Huckabee: Obama should pardon Pollard during visit

Former Arkansas governor Huckabee says US president should announce release of Israeli agent to win over Israeli public.

Mike Huckabee in Jerusalem 390 (R) (photo credit: Baz Ratner / Reuters)
Mike Huckabee in Jerusalem 390 (R)
(photo credit: Baz Ratner / Reuters)
US President Barack Obama should announce the release of imprisoned Israeli agent Jonathan Pollard during his upcoming visit to Israel as a way to win over the Israeli public, former Arkansas governor Mike Huckabee said Monday.
Huckabee, here leading some 200 Christian evangelicals to Israel, told a press briefing that such a move would be a “cathartic moment in the relationship between Israel and the US,” and signal an “extraordinary sense of goodwill” on the part of the US and the Obama administration.
“I don’t think there is a price to be paid politically for the president in the United States for that, but there would be enormous benefit in terms of relationship with Israelis for him to make that announcement just prior to his coming, or even while he is here,” he said.
Huckabee, who ran an unsuccessful presidential race in 2008 and is now a popular conservative television and radio host, said he hoped the president “reassures the people of Israel that there is absolutely no way that America will stand by and let Iran develop a nuclear weapon. He needs to say that loudly, clearly and without equivocation.”
He said this needed to be an “absolute line in the sand” so there was no ambiguity and no doubt on the part of the Iranian government that there was a line that cannot be crossed.
Huckabee said this would be welcome news not only for Israel, but for most in the Muslim world who, while they might not “celebrate” this, “would be dancing in the halls in Saudi Arabia, Jordan, Qatar, and the United Arab Emirates – everywhere but Syria.”
Turning to the controversial nomination of Chuck Hagel as secretary of defense, Huckabee said his testimony two weeks ago was “extraordinarily problematic” for many Democratic senators.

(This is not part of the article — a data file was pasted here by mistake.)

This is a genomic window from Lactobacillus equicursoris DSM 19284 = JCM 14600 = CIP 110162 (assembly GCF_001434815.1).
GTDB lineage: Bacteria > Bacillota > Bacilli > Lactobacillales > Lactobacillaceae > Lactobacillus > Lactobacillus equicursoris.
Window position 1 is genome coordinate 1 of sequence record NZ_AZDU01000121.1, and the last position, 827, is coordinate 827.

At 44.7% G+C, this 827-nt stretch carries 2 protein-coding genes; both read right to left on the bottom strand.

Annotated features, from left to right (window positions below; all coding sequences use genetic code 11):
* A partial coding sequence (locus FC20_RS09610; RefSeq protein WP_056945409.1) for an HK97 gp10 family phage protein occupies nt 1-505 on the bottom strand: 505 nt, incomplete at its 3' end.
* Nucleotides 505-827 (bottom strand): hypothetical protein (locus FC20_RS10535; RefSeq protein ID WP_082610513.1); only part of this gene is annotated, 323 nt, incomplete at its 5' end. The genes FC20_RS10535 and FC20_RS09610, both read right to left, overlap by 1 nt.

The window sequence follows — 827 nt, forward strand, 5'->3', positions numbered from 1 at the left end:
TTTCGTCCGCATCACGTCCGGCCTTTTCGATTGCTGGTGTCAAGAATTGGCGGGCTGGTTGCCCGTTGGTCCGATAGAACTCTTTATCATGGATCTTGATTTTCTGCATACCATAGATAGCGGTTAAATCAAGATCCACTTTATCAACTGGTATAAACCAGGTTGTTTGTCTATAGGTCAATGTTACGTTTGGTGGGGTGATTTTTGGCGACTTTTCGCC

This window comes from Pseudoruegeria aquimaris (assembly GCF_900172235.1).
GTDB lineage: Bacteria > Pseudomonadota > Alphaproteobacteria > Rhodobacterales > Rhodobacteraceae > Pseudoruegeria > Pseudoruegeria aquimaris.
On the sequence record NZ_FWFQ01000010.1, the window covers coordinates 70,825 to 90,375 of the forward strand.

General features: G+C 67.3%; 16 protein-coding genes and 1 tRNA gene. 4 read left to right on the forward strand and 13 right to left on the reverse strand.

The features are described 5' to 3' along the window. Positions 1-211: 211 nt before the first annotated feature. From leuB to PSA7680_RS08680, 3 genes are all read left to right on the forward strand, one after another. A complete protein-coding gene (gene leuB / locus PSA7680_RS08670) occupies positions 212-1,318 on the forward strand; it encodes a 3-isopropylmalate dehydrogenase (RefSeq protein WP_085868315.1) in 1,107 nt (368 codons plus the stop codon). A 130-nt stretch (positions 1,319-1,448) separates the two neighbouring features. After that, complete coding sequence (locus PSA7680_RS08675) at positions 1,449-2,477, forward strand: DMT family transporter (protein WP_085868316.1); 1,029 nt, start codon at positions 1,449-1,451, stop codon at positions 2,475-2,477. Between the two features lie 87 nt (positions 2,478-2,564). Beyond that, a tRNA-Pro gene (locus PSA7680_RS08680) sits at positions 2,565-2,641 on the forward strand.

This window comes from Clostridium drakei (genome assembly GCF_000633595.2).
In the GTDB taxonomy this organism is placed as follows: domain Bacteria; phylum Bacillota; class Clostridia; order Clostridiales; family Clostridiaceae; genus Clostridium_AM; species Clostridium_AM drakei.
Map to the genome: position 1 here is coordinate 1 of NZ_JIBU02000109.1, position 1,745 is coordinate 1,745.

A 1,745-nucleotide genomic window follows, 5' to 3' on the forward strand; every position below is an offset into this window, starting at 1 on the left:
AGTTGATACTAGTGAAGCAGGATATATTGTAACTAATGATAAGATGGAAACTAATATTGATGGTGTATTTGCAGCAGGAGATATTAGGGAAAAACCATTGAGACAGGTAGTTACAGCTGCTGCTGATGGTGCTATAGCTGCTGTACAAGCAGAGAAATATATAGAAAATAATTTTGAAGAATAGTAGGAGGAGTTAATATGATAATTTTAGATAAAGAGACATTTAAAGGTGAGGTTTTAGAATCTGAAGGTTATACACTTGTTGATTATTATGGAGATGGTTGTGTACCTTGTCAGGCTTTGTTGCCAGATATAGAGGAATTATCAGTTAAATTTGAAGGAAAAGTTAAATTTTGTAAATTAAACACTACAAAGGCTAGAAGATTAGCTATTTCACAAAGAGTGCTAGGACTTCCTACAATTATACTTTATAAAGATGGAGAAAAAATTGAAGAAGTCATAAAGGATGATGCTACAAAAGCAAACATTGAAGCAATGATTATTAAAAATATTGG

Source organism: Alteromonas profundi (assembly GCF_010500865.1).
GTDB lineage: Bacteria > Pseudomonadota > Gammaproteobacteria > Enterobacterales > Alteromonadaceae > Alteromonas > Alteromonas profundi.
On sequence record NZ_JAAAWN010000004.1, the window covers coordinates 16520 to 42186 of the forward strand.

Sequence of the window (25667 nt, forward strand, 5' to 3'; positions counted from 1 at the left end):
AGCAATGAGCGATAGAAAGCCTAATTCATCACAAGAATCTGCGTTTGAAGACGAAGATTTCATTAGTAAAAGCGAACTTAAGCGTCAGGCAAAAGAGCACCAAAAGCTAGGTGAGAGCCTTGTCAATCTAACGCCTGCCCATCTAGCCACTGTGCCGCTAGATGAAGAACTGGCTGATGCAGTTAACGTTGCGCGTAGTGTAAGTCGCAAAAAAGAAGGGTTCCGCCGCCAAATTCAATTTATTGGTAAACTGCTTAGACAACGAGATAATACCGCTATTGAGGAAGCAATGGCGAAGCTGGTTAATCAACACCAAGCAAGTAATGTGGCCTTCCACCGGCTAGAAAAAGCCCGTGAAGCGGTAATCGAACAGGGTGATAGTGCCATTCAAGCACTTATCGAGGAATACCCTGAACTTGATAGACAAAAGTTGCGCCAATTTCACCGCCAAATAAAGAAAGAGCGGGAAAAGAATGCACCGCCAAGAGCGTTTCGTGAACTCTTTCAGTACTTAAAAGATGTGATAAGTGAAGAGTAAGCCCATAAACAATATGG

Huckabee then asked how Sen. Chuck Schumer (D-New York) and Carl Levin (D-Michigan), who are both Jewish, could vote for Hagel and ever have credibility again with the Jewish community, “or for that matter with the rest of America.”
He noted that “if it proves true that the rumors that Chuck Hagel received funds from the friends of Hamas, then on its face that would disqualify him.”
Huckabee said Hagel must disclose all “his financial entanglement,” because “that rumor – if not true – has to be dispelled.” If true, he said, “it absolutely disqualifies him for any consideration, even as a gatekeeper at a national park, let alone as defense secretary. “ Huckabee was full of praise for Prime Minister Binyamin Netanyahu, whom he hopes to meet during his week-long visit.
Netanyahu, Huckabee said, is “extraordinarily popular in the United States, I would say he is one of the most popular political figures in the US.”
The former governor said that while there may be tension between Netanyahu and Obama personally, “I don’t think the prime minister has a problem with Americans. He is remarkably well-loved, and I think many people see him as the Churchill of our day, because he has a clarity about the security threats faced not only by Israel, but the rest of the world, and I think he has an uncanny perspective of why all of this matters, and what the background is.”
When Netanyahu speaks, Huckabee said, “Americans listen.”
Huckabee downplayed the importance of settlement construction for most Americans, saying he never hears Americans say that Israel ”is doing something awful by building bedrooms for their families.”
Rather, he said, I think “most Americans are a lot more concerned about Iran building bombs that might blow up those families.”
Calling it “one of the great mysteries of life,” Huckabee said it was inexplicable to him why American Jews supported Obama so much more than Israeli Jews.
“I have often chided some of my Jewish friends in the United States why as an evangelical I am more pro-Israel than they are,” he said. “Sometimes I think it is a matter of people not wanting to show an overfavoritism that they don’t want to explain.”
Huckabee said he felt support for Israel among the American public was growing, and not only in the Orthodox Jewish or evangelical Christian communities.
He attributed this to some extent to disappointment in the Arab Spring, and the realization by many that things in the Arab world are no better – and in some cases worse and more oppressive – than they were two years ago.
He slammed Egyptian President Mohamed Morsi for calling Jews “bloodsuckers” and “the descendants of apes and pigs” in a video in 2010. Had the roles been reversed, and Netanyahu called the Egyptians blood suckers, than the countries of the world would have isolated Israel and forced Netanyahu out of office, Hucakbee said.
The former governor said that rather than holding Morsi responsible and accountable, “we turn around and write him a check. What kind of accountability is that?”